Kids still held in CT, separated from their parents

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Protestors lined up outside the Federal Courthouse in Bridgeport, fighting to have two kids in Connecticut reunited with their parents, who are seeking asylum here in the U.S.

The children are a 9-year-old boy from Honduras, who hasn’t seen his dad in about a month, and a 14 year-old girl from El Salvador, who was separated from her mom about two months ago. The protestors represented several groups in Connecticut’s immigrant community. They say the children were forcibly taken from their parents in Texas (along the Mexican border) and shipped 2,000 miles away here to Connecticut by immigration officials.

They are seeking an end to what they call President Trump‘s cruel zero-tolerance policy.

“This administration’s cruel and inhumane policy of ripping kids from their parents and placing them in cages has hit home,” said Carolina Bartolleto, of the CT Immigrants Rights Alliance. “We have two kids who have been kidnapped by U.S. Immigration agents and shipped 2,000 miles away from their parents. Connecticut must not only fight for these two kids and their families, Connecticut must fight to dismantle the systems that are abusing, detaining, deporting,terrorizing, and murdering our community.”

The groups representing the children in the courtroom called an expert witness to testify before Judge Victor Bolden. Dr. Andres Martin is a child psychiatrist at Yale-New Haven Hospital. He met with the boy and girl on July 1st and did not paint a pretty picture for the judge. Dr. Martin says the entire ordeal of being separated from their parents has caused the children to suffer from PTSD and they have trouble sleeping and suffer from high anxiety out of fear that someone will always be lurking — looking to take them away from their parents.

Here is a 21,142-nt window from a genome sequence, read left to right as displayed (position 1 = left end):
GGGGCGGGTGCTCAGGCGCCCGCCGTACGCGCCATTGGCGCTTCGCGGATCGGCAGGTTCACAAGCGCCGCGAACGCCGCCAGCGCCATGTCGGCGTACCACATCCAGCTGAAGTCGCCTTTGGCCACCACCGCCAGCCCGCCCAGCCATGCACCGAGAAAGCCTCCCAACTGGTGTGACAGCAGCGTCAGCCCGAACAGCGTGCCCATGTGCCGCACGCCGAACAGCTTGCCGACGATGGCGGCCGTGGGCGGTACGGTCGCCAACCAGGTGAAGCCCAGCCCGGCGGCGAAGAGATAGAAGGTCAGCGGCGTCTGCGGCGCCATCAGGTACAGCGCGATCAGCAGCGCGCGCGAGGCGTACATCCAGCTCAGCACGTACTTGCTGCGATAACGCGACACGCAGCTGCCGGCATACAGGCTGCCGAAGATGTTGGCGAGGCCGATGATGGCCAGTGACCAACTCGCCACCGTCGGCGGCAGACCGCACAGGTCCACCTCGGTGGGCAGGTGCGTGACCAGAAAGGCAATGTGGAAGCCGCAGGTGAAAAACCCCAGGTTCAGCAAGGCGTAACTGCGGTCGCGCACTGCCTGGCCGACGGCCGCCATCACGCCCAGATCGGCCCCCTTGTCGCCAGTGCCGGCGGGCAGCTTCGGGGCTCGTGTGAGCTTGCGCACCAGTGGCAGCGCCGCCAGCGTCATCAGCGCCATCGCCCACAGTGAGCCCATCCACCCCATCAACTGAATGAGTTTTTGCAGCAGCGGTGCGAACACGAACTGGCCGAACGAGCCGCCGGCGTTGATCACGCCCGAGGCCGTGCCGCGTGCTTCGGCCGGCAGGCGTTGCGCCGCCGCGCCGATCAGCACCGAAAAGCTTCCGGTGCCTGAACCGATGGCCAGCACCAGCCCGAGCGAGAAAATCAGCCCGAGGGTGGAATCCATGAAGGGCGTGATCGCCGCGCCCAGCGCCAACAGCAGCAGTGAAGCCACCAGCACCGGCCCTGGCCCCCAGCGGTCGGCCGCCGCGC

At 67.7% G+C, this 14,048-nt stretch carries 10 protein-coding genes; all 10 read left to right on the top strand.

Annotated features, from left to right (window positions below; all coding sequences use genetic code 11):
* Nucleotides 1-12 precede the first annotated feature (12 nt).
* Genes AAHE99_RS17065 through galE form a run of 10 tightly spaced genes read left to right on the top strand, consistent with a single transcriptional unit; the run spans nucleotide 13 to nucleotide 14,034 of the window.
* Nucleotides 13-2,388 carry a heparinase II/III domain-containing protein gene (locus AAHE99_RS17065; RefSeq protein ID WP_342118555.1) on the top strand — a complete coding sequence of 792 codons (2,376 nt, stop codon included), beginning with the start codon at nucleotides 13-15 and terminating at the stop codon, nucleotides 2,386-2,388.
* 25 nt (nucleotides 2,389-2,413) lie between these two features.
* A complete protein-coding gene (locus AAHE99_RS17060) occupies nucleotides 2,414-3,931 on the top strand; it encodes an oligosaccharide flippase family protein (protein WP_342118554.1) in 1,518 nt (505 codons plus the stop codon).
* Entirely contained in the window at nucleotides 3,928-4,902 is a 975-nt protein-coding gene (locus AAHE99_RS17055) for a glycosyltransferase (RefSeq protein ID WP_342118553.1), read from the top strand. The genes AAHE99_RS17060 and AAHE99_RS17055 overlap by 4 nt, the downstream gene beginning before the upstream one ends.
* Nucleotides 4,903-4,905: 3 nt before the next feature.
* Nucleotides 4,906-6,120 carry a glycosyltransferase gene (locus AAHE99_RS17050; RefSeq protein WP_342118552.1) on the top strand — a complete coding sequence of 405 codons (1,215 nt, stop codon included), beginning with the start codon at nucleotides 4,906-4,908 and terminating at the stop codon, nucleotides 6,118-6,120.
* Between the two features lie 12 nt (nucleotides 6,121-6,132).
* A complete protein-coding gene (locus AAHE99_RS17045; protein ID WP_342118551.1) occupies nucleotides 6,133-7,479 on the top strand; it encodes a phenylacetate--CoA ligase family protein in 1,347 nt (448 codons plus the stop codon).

He says the kids have also experienced gang violence in their native countries that has harmed loved ones.

“It is harrowing to see what the children have been through,” Dr. Martin said.

In testimony that lasted more than 2 hours, he repeatedly told he judge immediate reunificiation with their parents is the best thing for the children. 

But, at the end of a very long day, the judge decided to take more time with his decision, saying these are challenging issues in a number of different ways and that his job is to make sure the rule of law is upheld in this country. He added the importance of treating everyone fairly regardless of where they came from.

In the end, lawyers for the kids — who were hoping the judge would release the parents from their holding facility in Texas and reunite them with the children – asked the judge if they could all reconvene next week on Wednesday, July 18th. There is a chance the family could see each other for the first time in a couple of months. They say they’re hoping the judge will order that the parents be present in the courtroom during those proceedings (today — they watched via satellite on TV from their facility in Texas and there were several technical glitches that prevented them from hearing everything via a translator).

Lawyers for the government also floated a last-minute idea to have the kids flown from their facilities in Connecticut to facilities in Texas where their parents are being held ahead of a July 26th deadline by the Trump Administration to reunite the thousands of separated families across the country right now.

Lawyers for the kids balked at that suggestion.

“The plan they have is to move kids like cattle … it’s unconstitutional,” said Josh Perry, Deputy Director of Connecticut Legal Services. 

Perry says the better idea is to follow what the expert witness testified — that the kids need to be reunited with their parents immediately in a safe environment.

Related: Family reunification sought for children sent to Connecticut

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